We assessed parental differential treatment of siblings (maternal time, affection, discipline) in normal and high-risk families. Differential treatment was measured using home interviews, nightly phone ratings, and daily diaries tracking how mothers spent their time. Subjects were 40 mothers of toddlers (average age 2 years) and preschoolers (average age 4 1/2 years): half were caring for a younger child with a chronic illness (i.e., cystic fibrosis), and half were caring for two healthy children. Little evidence of parental differential treatment was found in the home or phone interview data. However, on the diary variables, both quantitative and qualitative differences in parental treatment were found in cystic fibrosis (CF) versus comparison families. Specifically, mothers spent more individual time with younger, chronically ill children in play and mealtime activities than with their older, healthy siblings. Further, mothers in the CF group rated time spent with older children as significantly more negative than time spent with younger children. Convergence between measures of differential treatment and advantages of using a high-risk comparison approach are discussed.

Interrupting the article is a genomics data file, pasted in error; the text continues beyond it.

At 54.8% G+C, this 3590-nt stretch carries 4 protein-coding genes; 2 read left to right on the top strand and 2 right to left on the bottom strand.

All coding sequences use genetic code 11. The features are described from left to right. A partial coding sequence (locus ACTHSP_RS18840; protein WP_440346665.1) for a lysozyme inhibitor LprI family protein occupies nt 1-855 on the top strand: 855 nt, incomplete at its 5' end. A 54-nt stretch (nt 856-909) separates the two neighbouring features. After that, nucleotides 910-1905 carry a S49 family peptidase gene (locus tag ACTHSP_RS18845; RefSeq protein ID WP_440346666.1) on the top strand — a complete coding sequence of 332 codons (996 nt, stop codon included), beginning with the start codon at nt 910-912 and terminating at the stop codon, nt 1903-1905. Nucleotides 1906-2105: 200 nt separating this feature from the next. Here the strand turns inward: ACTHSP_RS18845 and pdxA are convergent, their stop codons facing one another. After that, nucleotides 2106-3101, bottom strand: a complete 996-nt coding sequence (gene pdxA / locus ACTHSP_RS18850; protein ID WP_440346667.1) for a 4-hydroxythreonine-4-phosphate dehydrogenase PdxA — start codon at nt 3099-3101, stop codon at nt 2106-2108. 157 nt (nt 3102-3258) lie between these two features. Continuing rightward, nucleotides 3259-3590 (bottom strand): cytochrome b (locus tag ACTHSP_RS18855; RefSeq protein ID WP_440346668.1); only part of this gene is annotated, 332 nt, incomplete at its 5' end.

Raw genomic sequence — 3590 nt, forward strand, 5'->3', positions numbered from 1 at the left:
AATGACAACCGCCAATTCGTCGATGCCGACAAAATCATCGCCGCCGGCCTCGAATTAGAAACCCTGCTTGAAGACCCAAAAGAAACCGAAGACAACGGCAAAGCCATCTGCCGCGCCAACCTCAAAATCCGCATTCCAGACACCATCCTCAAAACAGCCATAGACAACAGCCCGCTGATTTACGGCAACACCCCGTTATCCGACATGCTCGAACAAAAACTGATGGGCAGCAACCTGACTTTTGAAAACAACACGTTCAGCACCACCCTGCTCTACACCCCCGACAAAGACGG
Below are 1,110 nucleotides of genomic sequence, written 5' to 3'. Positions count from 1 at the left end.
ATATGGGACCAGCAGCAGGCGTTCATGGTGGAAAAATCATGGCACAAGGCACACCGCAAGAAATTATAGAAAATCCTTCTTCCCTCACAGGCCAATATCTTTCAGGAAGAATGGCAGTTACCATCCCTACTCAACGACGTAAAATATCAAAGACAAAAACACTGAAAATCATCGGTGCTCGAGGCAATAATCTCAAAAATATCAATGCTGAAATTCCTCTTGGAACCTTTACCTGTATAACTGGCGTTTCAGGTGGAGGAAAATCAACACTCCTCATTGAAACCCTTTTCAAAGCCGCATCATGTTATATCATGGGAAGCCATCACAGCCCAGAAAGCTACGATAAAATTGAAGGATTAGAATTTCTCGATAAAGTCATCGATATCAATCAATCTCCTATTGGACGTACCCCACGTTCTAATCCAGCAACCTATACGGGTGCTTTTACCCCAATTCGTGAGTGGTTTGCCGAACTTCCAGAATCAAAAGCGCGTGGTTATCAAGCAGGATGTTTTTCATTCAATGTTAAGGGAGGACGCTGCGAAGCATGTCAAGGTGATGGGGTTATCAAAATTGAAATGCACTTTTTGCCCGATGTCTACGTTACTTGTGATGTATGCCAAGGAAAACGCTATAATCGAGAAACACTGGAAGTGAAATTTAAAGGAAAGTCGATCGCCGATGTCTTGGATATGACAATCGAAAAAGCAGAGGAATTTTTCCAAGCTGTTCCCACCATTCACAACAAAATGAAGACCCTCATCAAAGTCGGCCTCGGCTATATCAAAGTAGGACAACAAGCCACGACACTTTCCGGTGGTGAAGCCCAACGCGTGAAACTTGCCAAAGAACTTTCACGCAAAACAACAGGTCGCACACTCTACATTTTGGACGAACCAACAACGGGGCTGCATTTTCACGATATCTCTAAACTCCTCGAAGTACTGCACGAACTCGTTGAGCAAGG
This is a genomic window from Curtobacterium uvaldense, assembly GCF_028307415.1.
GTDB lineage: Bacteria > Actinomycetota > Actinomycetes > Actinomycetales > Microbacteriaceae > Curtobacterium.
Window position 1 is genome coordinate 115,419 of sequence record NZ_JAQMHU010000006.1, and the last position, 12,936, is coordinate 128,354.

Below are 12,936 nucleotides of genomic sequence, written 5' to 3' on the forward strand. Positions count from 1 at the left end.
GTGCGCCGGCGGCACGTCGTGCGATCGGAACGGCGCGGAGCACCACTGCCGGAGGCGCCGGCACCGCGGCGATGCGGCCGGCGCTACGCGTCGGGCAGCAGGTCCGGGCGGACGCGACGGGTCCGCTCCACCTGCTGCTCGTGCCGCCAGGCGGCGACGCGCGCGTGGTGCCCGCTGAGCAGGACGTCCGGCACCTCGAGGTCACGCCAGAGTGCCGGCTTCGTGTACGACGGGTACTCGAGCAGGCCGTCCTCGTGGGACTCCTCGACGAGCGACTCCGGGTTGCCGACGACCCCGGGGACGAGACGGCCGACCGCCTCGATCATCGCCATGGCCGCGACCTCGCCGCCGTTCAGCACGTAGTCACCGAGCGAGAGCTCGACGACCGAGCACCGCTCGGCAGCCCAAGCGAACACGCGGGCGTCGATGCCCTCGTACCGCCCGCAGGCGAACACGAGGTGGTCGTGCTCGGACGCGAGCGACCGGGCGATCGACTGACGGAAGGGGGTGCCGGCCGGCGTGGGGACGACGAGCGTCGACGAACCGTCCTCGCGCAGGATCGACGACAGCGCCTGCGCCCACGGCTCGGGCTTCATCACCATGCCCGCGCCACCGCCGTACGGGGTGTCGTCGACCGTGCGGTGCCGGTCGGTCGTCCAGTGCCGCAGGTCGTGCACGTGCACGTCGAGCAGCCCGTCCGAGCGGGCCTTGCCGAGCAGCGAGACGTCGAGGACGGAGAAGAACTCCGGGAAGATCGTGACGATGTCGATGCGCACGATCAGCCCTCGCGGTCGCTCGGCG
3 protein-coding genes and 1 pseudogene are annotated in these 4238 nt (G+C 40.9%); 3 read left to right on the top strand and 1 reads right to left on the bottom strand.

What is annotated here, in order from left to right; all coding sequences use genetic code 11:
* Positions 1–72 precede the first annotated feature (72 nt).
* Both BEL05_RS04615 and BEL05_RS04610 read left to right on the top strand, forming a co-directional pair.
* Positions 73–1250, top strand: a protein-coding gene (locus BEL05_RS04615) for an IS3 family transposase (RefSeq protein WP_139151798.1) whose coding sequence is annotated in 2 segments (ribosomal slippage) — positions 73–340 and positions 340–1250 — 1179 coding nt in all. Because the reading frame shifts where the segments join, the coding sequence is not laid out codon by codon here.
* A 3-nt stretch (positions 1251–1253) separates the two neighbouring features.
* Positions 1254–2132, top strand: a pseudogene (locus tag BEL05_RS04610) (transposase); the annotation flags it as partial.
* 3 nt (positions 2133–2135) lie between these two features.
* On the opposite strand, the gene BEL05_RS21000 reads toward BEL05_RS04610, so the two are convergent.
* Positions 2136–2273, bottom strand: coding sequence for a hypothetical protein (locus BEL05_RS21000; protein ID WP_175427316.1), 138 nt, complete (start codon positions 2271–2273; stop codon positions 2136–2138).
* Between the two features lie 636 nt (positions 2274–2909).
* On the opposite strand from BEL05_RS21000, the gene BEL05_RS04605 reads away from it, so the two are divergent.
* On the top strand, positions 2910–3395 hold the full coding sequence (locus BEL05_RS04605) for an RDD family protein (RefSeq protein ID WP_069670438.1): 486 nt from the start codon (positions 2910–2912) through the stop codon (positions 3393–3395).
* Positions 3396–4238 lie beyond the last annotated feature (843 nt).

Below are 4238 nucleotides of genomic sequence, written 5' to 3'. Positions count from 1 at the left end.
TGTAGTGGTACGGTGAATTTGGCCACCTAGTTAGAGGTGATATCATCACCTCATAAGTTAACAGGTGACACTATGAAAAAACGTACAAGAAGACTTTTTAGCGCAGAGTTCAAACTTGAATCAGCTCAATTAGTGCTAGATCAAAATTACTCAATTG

|Original language||English (US)|
|Number of pages||15|
|State||Published - Jun 1994|
ASJC Scopus subject areas
- Pediatrics, Perinatology, and Child Health
- Developmental and Educational Psychology